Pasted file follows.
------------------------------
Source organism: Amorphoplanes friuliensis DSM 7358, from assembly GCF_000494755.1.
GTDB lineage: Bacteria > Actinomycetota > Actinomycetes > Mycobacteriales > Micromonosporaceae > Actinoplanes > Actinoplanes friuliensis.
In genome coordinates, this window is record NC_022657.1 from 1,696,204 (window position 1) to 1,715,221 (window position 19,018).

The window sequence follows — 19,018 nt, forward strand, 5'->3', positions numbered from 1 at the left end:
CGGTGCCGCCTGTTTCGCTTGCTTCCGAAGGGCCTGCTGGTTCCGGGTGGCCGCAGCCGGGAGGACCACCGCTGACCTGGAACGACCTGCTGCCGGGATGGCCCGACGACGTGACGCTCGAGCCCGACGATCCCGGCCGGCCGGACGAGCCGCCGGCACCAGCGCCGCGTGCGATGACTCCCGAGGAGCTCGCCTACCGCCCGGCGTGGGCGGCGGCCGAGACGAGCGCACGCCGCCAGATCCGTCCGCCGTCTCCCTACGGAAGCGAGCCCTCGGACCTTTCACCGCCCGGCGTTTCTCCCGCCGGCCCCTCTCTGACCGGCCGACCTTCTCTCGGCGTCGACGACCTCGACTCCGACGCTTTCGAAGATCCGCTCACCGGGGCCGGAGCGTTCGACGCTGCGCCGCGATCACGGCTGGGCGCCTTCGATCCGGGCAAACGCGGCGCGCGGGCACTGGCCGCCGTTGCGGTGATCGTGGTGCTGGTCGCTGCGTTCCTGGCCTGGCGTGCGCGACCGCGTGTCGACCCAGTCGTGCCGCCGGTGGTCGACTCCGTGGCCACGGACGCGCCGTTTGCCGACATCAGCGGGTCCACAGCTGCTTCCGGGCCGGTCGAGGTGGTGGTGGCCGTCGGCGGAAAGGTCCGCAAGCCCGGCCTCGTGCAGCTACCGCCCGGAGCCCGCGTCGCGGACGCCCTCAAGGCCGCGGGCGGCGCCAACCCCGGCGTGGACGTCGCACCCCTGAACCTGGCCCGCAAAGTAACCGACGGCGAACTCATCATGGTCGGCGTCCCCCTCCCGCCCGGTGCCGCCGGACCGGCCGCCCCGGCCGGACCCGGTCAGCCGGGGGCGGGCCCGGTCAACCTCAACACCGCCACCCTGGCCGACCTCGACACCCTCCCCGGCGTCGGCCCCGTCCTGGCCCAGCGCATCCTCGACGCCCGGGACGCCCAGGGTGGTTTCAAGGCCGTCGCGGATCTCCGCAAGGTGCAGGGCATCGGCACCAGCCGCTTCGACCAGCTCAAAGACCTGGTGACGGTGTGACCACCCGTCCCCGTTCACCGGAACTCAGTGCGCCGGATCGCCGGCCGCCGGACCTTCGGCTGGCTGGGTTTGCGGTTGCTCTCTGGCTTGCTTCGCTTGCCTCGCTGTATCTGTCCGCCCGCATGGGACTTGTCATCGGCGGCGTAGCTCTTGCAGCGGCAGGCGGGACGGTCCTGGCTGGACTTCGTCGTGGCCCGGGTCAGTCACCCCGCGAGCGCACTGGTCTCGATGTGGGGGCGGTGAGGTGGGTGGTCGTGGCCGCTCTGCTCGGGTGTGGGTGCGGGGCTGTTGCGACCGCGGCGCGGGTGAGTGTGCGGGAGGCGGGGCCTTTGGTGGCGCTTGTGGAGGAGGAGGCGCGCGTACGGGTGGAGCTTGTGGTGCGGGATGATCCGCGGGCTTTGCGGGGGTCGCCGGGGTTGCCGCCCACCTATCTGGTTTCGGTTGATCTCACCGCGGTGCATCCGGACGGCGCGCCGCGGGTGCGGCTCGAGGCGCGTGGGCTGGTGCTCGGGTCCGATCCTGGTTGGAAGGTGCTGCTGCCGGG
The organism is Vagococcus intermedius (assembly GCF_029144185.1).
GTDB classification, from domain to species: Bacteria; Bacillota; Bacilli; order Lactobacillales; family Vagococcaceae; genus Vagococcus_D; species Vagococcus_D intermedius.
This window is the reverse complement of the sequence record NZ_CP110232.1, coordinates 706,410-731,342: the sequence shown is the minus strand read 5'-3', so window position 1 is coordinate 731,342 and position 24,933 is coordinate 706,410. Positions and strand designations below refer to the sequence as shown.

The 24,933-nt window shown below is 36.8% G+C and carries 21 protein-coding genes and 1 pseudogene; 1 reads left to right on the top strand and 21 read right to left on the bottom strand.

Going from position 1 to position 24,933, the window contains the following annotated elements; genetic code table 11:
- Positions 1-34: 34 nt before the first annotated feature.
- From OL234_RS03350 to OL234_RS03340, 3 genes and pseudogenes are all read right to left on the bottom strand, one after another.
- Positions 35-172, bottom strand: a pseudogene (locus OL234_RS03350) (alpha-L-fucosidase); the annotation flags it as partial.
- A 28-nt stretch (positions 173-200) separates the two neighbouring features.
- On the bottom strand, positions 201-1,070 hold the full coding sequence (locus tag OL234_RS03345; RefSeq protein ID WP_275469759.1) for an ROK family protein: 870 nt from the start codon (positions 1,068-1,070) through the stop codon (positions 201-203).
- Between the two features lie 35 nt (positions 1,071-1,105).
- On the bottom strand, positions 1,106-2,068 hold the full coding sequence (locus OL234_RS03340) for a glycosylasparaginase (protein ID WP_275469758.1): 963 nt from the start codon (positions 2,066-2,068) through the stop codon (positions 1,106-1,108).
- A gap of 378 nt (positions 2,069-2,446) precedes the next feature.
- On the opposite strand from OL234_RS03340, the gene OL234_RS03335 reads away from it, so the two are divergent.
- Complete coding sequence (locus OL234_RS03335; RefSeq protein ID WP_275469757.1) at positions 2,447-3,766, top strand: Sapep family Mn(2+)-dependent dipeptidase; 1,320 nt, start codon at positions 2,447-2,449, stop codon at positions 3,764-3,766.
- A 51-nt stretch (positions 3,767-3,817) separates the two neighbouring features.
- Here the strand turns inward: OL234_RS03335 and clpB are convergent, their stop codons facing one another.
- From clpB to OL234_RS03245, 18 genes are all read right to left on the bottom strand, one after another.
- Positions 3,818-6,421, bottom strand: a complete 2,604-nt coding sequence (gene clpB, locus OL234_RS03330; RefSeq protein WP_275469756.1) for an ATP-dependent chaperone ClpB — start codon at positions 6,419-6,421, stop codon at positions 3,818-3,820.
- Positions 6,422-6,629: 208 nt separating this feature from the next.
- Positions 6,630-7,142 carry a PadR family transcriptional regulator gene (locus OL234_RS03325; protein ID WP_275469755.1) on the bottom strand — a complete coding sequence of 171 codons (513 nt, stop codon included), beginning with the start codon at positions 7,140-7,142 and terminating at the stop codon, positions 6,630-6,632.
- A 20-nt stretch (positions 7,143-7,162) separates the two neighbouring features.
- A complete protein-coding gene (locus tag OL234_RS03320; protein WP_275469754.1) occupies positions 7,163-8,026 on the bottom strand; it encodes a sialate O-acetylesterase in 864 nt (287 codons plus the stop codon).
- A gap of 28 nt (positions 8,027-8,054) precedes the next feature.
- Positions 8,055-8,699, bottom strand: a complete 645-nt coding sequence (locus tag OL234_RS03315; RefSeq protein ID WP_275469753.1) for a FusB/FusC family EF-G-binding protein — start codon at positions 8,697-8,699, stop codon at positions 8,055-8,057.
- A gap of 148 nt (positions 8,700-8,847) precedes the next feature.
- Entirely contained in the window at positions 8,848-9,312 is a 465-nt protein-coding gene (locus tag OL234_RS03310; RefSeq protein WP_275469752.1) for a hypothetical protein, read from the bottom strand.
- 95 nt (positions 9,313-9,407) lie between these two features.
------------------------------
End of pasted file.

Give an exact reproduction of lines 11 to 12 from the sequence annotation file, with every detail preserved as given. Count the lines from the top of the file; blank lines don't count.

- Positions 1-34: 34 nt before the first annotated feature.
- From OL234_RS03350 to OL234_RS03340, 3 genes and pseudogenes are all read right to left on the bottom strand, one after another.